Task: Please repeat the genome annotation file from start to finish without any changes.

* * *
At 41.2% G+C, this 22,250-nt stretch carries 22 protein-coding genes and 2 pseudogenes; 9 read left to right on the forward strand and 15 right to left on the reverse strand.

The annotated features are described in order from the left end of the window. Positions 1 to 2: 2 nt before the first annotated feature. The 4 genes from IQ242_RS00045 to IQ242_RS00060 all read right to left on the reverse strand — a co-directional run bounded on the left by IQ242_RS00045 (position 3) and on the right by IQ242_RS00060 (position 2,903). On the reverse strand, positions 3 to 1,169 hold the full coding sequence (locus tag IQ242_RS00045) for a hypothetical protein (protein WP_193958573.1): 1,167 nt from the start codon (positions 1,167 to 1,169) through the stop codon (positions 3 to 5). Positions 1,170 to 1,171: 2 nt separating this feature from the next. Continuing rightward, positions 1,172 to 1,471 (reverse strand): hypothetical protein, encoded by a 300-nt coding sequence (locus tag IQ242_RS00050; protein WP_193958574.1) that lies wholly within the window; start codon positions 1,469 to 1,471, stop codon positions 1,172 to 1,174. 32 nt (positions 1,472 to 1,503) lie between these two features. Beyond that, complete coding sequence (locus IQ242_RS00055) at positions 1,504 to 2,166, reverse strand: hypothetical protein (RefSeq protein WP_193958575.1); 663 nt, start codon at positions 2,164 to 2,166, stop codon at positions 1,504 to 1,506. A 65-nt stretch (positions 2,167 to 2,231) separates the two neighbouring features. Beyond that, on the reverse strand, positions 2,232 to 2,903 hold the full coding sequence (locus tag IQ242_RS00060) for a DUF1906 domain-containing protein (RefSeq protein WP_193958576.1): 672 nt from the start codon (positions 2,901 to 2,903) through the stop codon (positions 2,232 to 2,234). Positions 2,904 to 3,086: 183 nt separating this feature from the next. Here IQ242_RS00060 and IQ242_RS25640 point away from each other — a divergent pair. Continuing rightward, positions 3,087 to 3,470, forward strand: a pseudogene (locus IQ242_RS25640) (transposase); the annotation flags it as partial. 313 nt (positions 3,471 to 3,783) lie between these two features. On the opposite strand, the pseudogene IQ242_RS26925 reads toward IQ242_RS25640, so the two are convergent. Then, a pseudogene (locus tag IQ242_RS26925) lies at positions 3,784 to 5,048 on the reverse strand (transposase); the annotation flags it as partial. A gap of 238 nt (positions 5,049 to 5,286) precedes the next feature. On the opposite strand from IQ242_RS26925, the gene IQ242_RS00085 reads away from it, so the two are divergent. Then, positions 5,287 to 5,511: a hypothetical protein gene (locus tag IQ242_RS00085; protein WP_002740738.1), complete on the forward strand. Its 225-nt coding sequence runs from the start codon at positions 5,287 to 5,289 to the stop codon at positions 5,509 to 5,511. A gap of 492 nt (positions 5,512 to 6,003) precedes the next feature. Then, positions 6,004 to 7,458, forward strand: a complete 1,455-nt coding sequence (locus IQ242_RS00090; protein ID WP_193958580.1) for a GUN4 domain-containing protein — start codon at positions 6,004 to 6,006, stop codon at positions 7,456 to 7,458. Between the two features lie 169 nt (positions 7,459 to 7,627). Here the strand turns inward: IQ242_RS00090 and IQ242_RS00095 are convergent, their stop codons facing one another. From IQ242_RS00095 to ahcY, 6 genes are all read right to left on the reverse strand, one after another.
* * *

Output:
At 41.2% G+C, this 22,250-nt stretch carries 22 protein-coding genes and 2 pseudogenes; 9 read left to right on the forward strand and 15 right to left on the reverse strand.

The annotated features are described in order from the left end of the window. Positions 1 to 2: 2 nt before the first annotated feature. The 4 genes from IQ242_RS00045 to IQ242_RS00060 all read right to left on the reverse strand — a co-directional run bounded on the left by IQ242_RS00045 (position 3) and on the right by IQ242_RS00060 (position 2,903). On the reverse strand, positions 3 to 1,169 hold the full coding sequence (locus tag IQ242_RS00045) for a hypothetical protein (protein WP_193958573.1): 1,167 nt from the start codon (positions 1,167 to 1,169) through the stop codon (positions 3 to 5). Positions 1,170 to 1,171: 2 nt separating this feature from the next. Continuing rightward, positions 1,172 to 1,471 (reverse strand): hypothetical protein, encoded by a 300-nt coding sequence (locus tag IQ242_RS00050; protein WP_193958574.1) that lies wholly within the window; start codon positions 1,469 to 1,471, stop codon positions 1,172 to 1,174. 32 nt (positions 1,472 to 1,503) lie between these two features. Beyond that, complete coding sequence (locus IQ242_RS00055) at positions 1,504 to 2,166, reverse strand: hypothetical protein (RefSeq protein WP_193958575.1); 663 nt, start codon at positions 2,164 to 2,166, stop codon at positions 1,504 to 1,506. A 65-nt stretch (positions 2,167 to 2,231) separates the two neighbouring features. Beyond that, on the reverse strand, positions 2,232 to 2,903 hold the full coding sequence (locus tag IQ242_RS00060) for a DUF1906 domain-containing protein (RefSeq protein WP_193958576.1): 672 nt from the start codon (positions 2,901 to 2,903) through the stop codon (positions 2,232 to 2,234). Positions 2,904 to 3,086: 183 nt separating this feature from the next. Here IQ242_RS00060 and IQ242_RS25640 point away from each other — a divergent pair. Continuing rightward, positions 3,087 to 3,470, forward strand: a pseudogene (locus IQ242_RS25640) (transposase); the annotation flags it as partial. 313 nt (positions 3,471 to 3,783) lie between these two features. On the opposite strand, the pseudogene IQ242_RS26925 reads toward IQ242_RS25640, so the two are convergent. Then, a pseudogene (locus tag IQ242_RS26925) lies at positions 3,784 to 5,048 on the reverse strand (transposase); the annotation flags it as partial. A gap of 238 nt (positions 5,049 to 5,286) precedes the next feature. On the opposite strand from IQ242_RS26925, the gene IQ242_RS00085 reads away from it, so the two are divergent. Then, positions 5,287 to 5,511: a hypothetical protein gene (locus tag IQ242_RS00085; protein WP_002740738.1), complete on the forward strand. Its 225-nt coding sequence runs from the start codon at positions 5,287 to 5,289 to the stop codon at positions 5,509 to 5,511. A gap of 492 nt (positions 5,512 to 6,003) precedes the next feature. Then, positions 6,004 to 7,458, forward strand: a complete 1,455-nt coding sequence (locus IQ242_RS00090; protein ID WP_193958580.1) for a GUN4 domain-containing protein — start codon at positions 6,004 to 6,006, stop codon at positions 7,456 to 7,458. Between the two features lie 169 nt (positions 7,459 to 7,627). Here the strand turns inward: IQ242_RS00090 and IQ242_RS00095 are convergent, their stop codons facing one another. From IQ242_RS00095 to ahcY, 6 genes are all read right to left on the reverse strand, one after another.